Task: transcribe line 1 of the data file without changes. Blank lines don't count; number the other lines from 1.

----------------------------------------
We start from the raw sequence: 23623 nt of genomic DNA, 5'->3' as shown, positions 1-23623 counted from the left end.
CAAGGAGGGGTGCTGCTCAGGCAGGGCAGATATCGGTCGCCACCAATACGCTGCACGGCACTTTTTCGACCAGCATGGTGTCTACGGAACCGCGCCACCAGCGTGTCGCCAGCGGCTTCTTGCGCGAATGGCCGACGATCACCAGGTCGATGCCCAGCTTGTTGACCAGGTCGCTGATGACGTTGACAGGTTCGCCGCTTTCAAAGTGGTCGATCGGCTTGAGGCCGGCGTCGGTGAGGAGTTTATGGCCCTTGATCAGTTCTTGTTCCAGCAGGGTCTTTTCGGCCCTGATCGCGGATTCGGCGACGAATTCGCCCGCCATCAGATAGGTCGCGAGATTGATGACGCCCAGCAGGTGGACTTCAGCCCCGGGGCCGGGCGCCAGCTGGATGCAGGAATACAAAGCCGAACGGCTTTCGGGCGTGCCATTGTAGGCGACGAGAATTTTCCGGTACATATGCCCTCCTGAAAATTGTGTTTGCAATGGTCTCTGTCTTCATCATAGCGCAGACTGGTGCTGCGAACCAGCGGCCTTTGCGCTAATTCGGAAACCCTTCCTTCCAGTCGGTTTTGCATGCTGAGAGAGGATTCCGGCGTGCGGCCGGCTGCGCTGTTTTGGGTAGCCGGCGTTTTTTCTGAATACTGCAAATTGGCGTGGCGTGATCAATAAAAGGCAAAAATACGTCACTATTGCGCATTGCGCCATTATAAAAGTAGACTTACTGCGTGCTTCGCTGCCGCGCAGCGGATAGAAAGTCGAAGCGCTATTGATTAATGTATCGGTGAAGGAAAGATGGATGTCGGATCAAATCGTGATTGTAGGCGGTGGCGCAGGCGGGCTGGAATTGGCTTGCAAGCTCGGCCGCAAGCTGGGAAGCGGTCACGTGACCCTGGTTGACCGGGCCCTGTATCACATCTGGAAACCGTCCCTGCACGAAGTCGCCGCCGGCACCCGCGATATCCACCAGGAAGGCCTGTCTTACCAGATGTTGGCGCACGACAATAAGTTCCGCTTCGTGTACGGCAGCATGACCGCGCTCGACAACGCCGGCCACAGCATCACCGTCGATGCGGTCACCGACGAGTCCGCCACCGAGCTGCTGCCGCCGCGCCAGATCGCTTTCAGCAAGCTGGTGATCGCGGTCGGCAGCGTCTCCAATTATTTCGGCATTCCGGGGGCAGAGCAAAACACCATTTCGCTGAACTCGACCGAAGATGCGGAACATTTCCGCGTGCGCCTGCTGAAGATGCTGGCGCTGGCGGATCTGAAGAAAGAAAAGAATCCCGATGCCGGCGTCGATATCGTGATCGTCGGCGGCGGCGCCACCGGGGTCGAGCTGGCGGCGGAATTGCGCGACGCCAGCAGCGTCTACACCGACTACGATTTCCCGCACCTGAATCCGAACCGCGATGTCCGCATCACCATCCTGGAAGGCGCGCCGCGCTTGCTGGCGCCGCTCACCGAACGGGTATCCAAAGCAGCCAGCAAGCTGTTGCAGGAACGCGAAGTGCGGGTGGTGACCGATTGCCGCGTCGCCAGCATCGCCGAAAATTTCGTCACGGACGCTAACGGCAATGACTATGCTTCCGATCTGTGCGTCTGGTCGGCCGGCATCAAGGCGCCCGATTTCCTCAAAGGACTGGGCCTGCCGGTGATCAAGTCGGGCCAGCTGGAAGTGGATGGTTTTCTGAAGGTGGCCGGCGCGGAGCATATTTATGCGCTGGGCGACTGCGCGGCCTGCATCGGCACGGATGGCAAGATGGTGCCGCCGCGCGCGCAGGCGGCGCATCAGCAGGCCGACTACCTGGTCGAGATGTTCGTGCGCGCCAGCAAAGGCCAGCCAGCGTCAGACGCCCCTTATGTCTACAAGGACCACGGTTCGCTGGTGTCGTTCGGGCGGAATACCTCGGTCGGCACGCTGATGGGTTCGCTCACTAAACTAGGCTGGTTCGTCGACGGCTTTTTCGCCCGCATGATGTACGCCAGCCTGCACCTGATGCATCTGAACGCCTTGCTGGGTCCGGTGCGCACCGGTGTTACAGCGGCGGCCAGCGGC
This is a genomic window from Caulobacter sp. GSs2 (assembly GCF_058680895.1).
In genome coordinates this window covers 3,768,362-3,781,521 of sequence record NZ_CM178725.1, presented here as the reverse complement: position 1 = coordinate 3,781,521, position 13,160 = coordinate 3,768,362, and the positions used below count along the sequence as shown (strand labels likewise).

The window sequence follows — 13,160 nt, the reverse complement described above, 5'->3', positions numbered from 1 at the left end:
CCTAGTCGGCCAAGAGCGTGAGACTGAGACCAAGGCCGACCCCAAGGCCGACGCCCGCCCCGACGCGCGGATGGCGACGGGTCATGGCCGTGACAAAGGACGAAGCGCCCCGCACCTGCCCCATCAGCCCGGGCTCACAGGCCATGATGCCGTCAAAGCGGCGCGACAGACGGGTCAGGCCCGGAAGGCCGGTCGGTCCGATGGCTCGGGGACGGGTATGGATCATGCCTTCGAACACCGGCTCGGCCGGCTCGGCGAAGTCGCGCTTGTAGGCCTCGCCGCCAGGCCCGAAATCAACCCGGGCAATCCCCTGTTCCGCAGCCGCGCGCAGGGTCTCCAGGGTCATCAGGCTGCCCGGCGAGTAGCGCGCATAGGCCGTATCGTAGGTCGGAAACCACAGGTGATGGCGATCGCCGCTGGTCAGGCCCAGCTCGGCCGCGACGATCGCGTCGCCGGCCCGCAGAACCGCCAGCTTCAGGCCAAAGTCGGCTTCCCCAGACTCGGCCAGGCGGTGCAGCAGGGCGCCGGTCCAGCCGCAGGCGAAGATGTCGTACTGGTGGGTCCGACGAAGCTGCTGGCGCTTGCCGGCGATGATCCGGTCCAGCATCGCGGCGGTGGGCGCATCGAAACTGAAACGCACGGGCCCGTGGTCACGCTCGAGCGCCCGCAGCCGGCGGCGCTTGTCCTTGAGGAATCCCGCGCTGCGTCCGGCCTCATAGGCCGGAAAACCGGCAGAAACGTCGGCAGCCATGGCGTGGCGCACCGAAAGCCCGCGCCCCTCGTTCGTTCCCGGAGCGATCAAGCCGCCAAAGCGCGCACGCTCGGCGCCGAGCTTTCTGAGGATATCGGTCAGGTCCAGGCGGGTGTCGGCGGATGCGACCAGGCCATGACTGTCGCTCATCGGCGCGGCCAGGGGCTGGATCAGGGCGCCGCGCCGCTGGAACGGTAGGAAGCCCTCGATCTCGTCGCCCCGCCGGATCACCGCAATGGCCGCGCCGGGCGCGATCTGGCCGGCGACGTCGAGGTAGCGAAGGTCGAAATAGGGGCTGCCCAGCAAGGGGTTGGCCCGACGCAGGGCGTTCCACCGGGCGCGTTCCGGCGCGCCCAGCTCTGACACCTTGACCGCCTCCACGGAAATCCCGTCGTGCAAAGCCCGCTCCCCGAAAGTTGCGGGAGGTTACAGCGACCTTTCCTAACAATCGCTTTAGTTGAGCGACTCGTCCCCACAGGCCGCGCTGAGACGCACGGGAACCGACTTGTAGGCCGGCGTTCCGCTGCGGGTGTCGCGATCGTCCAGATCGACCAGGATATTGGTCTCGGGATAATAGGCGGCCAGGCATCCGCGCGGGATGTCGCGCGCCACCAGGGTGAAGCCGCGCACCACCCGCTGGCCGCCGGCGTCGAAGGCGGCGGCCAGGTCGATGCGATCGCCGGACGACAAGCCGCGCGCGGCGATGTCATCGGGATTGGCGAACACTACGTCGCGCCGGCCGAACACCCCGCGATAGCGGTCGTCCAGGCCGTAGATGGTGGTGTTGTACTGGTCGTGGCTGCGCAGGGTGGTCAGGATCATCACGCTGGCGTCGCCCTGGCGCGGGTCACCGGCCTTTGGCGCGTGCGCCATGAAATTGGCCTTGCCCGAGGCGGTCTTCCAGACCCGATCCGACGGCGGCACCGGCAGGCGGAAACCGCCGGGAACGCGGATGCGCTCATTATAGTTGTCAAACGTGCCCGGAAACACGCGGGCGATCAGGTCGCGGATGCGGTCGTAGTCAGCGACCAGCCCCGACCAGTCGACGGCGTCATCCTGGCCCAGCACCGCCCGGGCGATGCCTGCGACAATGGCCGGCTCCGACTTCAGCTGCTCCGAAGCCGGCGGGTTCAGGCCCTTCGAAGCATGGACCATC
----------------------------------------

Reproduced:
We start from the raw sequence: 23623 nt of genomic DNA, 5'->3' as shown, positions 1-23623 counted from the left end.